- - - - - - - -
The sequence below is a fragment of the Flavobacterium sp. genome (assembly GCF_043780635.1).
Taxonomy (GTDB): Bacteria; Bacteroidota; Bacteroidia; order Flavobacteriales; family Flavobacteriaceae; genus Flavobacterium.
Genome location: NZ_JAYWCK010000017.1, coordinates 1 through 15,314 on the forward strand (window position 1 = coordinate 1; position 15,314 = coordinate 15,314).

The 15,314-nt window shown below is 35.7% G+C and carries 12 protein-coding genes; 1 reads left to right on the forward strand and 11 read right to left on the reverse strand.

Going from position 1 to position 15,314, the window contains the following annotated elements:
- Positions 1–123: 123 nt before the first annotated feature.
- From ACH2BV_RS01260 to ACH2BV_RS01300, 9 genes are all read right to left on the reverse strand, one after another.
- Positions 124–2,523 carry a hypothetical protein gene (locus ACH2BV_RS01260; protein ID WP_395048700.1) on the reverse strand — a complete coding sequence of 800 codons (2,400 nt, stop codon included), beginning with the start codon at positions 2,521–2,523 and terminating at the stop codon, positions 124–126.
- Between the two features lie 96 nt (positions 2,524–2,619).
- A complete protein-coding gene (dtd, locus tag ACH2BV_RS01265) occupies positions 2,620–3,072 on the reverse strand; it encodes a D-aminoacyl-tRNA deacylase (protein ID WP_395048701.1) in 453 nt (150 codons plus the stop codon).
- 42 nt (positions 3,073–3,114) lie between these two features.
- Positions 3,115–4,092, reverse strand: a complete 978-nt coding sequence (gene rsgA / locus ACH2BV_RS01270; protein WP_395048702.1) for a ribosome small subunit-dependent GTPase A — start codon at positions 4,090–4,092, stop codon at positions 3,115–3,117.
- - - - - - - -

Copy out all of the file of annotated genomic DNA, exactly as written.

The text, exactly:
The sequence below is a fragment of the Flavobacterium sp. genome (assembly GCF_043780635.1).
Taxonomy (GTDB): Bacteria; Bacteroidota; Bacteroidia; order Flavobacteriales; family Flavobacteriaceae; genus Flavobacterium.
Genome location: NZ_JAYWCK010000017.1, coordinates 1 through 15,314 on the forward strand (window position 1 = coordinate 1; position 15,314 = coordinate 15,314).

The 15,314-nt window shown below is 35.7% G+C and carries 12 protein-coding genes; 1 reads left to right on the forward strand and 11 read right to left on the reverse strand.

Going from position 1 to position 15,314, the window contains the following annotated elements:
- Positions 1–123: 123 nt before the first annotated feature.
- From ACH2BV_RS01260 to ACH2BV_RS01300, 9 genes are all read right to left on the reverse strand, one after another.
- Positions 124–2,523 carry a hypothetical protein gene (locus ACH2BV_RS01260; protein ID WP_395048700.1) on the reverse strand — a complete coding sequence of 800 codons (2,400 nt, stop codon included), beginning with the start codon at positions 2,521–2,523 and terminating at the stop codon, positions 124–126.
- Between the two features lie 96 nt (positions 2,524–2,619).
- A complete protein-coding gene (dtd, locus tag ACH2BV_RS01265) occupies positions 2,620–3,072 on the reverse strand; it encodes a D-aminoacyl-tRNA deacylase (protein ID WP_395048701.1) in 453 nt (150 codons plus the stop codon).
- 42 nt (positions 3,073–3,114) lie between these two features.
- Positions 3,115–4,092, reverse strand: a complete 978-nt coding sequence (gene rsgA / locus ACH2BV_RS01270; protein WP_395048702.1) for a ribosome small subunit-dependent GTPase A — start codon at positions 4,090–4,092, stop codon at positions 3,115–3,117.